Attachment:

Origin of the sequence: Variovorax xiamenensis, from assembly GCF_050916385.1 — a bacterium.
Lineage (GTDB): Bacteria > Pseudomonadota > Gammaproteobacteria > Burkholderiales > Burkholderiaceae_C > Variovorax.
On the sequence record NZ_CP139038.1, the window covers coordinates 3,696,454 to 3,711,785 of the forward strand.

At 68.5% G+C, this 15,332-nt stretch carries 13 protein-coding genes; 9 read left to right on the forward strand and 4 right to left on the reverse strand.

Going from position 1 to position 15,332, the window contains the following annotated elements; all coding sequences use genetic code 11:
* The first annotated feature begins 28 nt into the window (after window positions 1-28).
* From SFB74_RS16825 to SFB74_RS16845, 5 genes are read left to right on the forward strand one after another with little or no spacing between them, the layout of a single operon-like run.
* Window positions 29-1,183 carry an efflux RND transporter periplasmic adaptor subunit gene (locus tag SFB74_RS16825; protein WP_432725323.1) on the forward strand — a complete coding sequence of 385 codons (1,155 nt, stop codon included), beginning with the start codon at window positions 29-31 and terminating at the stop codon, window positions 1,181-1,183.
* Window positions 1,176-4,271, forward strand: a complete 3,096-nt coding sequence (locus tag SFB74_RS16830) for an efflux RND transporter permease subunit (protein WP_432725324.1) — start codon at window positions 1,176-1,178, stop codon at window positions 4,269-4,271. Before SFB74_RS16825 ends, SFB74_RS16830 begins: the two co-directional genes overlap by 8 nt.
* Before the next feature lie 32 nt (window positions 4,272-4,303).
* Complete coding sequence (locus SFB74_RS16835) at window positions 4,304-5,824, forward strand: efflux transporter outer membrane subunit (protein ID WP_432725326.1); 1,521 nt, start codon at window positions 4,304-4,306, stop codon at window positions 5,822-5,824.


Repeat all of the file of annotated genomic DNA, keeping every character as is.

Origin of the sequence: Variovorax xiamenensis, from assembly GCF_050916385.1 — a bacterium.
Lineage (GTDB): Bacteria > Pseudomonadota > Gammaproteobacteria > Burkholderiales > Burkholderiaceae_C > Variovorax.
On the sequence record NZ_CP139038.1, the window covers coordinates 3,696,454 to 3,711,785 of the forward strand.

At 68.5% G+C, this 15,332-nt stretch carries 13 protein-coding genes; 9 read left to right on the forward strand and 4 right to left on the reverse strand.

Going from position 1 to position 15,332, the window contains the following annotated elements; all coding sequences use genetic code 11:
* The first annotated feature begins 28 nt into the window (after window positions 1-28).
* From SFB74_RS16825 to SFB74_RS16845, 5 genes are read left to right on the forward strand one after another with little or no spacing between them, the layout of a single operon-like run.
* Window positions 29-1,183 carry an efflux RND transporter periplasmic adaptor subunit gene (locus tag SFB74_RS16825; protein WP_432725323.1) on the forward strand — a complete coding sequence of 385 codons (1,155 nt, stop codon included), beginning with the start codon at window positions 29-31 and terminating at the stop codon, window positions 1,181-1,183.
* Window positions 1,176-4,271, forward strand: a complete 3,096-nt coding sequence (locus tag SFB74_RS16830) for an efflux RND transporter permease subunit (protein WP_432725324.1) — start codon at window positions 1,176-1,178, stop codon at window positions 4,269-4,271. Before SFB74_RS16825 ends, SFB74_RS16830 begins: the two co-directional genes overlap by 8 nt.
* Before the next feature lie 32 nt (window positions 4,272-4,303).
* Complete coding sequence (locus SFB74_RS16835) at window positions 4,304-5,824, forward strand: efflux transporter outer membrane subunit (protein ID WP_432725326.1); 1,521 nt, start codon at window positions 4,304-4,306, stop codon at window positions 5,822-5,824.